Posted by: Tony Carson | 19 September, 2007

Nato’s failure in Afghanistan

The two overwhelming questions about Afghanistan:

• Why is the perception of Afghanistan so murky? It is, or it is not, a land worth fighting for.

• And what does Nato stand for any more? It either goes into Afghanistan with a singleness of purpose or it does not.

Clearly, if Afghanistan is going to become a peaceful democracy with a viable (legal) economy, it’s going to take an awfully long time.

If Nato can’t come together over this issue and agree on a long-term approach, what good is it? What is the value of an organization where its members can opt-in and opt-out whenever it wants — and even qualify the extent to which it will opt-in? (I know it’s in the nature of its mandate but the question still stands.)

Afghanistan isn’t just about pushing back the Taliban, it’s about a total rebuild, otherwise it will revert back to its anarchic default position the moment Nato troops leave.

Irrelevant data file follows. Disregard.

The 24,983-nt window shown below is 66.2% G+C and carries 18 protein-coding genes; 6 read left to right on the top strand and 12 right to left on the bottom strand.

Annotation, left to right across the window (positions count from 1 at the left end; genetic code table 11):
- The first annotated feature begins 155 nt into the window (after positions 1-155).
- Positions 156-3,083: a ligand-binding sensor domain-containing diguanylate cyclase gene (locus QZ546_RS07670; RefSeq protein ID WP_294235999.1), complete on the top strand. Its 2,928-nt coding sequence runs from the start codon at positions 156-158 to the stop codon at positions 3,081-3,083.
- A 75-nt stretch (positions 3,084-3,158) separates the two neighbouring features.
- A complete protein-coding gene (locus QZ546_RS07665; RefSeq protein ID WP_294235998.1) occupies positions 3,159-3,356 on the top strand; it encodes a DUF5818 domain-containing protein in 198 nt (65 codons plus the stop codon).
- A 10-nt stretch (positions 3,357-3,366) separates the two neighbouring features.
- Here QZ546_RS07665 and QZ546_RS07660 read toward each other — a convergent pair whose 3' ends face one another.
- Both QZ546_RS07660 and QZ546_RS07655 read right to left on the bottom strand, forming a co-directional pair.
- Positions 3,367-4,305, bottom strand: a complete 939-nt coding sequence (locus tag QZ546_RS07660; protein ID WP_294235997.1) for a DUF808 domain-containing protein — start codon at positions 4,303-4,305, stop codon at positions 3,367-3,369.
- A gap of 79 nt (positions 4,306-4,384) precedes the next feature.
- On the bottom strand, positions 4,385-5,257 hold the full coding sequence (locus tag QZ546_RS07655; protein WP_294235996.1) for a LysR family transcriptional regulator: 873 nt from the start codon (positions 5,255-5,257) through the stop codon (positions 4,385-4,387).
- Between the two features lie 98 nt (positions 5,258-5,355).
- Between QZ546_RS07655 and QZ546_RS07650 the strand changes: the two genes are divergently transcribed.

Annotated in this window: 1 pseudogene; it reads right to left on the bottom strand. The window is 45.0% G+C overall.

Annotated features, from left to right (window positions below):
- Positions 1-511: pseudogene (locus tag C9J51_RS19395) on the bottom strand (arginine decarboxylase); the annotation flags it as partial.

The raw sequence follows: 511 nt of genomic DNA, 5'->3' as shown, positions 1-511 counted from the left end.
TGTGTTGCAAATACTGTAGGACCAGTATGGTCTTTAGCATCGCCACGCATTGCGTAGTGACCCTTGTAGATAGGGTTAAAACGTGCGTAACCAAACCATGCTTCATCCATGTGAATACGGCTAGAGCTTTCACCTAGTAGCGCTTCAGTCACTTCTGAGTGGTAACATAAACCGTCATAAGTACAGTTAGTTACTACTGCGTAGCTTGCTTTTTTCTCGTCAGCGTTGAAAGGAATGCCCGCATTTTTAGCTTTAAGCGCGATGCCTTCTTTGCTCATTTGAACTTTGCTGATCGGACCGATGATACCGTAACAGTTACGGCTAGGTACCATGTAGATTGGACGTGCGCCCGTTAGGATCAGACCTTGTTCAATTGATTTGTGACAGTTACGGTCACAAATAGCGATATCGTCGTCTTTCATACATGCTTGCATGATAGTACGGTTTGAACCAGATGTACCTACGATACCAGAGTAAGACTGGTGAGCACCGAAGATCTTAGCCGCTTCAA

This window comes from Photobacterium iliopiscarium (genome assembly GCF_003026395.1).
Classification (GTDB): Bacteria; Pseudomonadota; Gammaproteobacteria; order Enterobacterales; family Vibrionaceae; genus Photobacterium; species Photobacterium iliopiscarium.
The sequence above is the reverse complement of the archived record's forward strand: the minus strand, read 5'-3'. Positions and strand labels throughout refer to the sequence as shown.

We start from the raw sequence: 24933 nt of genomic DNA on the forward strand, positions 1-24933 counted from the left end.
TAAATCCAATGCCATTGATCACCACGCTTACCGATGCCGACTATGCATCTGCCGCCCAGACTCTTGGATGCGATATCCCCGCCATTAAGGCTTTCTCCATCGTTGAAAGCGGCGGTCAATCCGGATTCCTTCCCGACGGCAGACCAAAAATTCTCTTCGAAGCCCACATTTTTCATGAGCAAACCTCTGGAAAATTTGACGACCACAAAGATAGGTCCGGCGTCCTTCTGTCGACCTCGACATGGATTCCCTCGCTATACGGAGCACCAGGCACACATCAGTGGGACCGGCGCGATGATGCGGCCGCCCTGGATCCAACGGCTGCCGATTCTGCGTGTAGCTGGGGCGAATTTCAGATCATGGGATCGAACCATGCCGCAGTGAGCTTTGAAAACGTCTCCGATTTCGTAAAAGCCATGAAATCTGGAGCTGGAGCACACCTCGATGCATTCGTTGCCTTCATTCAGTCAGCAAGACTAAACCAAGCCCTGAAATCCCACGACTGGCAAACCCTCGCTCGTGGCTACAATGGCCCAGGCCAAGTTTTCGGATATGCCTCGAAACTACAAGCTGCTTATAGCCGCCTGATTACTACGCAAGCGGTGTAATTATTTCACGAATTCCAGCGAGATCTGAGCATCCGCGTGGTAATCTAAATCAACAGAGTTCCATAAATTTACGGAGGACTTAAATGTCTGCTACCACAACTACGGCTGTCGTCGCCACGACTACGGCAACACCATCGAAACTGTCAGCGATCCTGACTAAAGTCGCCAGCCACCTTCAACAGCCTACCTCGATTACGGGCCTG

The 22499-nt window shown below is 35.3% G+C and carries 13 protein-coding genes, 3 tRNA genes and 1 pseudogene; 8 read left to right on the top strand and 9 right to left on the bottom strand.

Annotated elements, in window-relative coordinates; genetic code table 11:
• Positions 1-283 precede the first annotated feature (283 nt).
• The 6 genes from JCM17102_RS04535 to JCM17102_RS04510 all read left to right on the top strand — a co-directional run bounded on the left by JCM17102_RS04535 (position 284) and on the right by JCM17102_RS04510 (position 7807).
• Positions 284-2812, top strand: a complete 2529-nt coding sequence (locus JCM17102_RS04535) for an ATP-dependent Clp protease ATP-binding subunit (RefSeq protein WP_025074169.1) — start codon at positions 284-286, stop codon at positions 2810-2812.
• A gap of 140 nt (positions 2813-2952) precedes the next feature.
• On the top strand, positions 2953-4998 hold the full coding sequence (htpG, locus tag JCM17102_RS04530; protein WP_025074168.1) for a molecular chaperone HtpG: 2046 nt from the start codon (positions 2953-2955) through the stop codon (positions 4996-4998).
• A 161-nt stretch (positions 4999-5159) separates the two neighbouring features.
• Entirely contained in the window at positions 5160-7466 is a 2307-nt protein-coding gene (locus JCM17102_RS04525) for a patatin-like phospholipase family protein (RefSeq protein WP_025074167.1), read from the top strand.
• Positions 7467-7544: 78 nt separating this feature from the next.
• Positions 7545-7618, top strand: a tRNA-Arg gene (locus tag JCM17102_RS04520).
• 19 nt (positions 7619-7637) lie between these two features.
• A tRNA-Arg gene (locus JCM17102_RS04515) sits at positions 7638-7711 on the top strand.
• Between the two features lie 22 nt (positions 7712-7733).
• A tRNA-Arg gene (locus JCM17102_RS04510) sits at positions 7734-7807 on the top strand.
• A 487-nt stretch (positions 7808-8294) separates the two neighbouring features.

If Nato countries aren’t prepared to stay for the long-haul, why bother with the short term? That is meaningless.

Nato is now being put to the test and it’s not looking promising. If 26 countries can’t work out a joint long-term agreement between themselves and appeal to countries with a vested interest to help (ie Muslim countries) there is little point in the pathetic finger-in-the-dike approach we are now watching.

This should not be a headline: Karzai pleads with Canadians not to desert Afghanistan


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